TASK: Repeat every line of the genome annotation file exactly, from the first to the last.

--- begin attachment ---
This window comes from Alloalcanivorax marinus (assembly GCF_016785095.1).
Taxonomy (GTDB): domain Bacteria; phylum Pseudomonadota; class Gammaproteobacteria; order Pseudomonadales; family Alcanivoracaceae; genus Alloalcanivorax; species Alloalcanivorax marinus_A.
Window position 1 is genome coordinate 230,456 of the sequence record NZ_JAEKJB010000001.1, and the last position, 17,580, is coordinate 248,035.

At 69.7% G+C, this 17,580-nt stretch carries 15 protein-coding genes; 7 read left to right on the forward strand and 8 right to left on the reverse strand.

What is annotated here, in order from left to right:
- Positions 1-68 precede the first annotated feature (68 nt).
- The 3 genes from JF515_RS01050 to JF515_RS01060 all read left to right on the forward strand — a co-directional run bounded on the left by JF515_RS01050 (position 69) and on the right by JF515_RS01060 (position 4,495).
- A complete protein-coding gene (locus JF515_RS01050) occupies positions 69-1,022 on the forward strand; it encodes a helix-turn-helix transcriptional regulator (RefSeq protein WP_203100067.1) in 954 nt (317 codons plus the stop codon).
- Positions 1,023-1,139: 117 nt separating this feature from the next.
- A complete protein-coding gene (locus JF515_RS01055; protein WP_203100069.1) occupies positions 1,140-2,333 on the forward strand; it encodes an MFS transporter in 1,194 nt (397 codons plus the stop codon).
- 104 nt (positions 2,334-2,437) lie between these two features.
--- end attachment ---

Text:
This window comes from Alloalcanivorax marinus (assembly GCF_016785095.1).
Taxonomy (GTDB): domain Bacteria; phylum Pseudomonadota; class Gammaproteobacteria; order Pseudomonadales; family Alcanivoracaceae; genus Alloalcanivorax; species Alloalcanivorax marinus_A.
Window position 1 is genome coordinate 230,456 of the sequence record NZ_JAEKJB010000001.1, and the last position, 17,580, is coordinate 248,035.

At 69.7% G+C, this 17,580-nt stretch carries 15 protein-coding genes; 7 read left to right on the forward strand and 8 right to left on the reverse strand.

What is annotated here, in order from left to right:
- Positions 1-68 precede the first annotated feature (68 nt).
- The 3 genes from JF515_RS01050 to JF515_RS01060 all read left to right on the forward strand — a co-directional run bounded on the left by JF515_RS01050 (position 69) and on the right by JF515_RS01060 (position 4,495).
- A complete protein-coding gene (locus JF515_RS01050) occupies positions 69-1,022 on the forward strand; it encodes a helix-turn-helix transcriptional regulator (RefSeq protein WP_203100067.1) in 954 nt (317 codons plus the stop codon).
- Positions 1,023-1,139: 117 nt separating this feature from the next.
- A complete protein-coding gene (locus JF515_RS01055; protein WP_203100069.1) occupies positions 1,140-2,333 on the forward strand; it encodes an MFS transporter in 1,194 nt (397 codons plus the stop codon).
- 104 nt (positions 2,334-2,437) lie between these two features.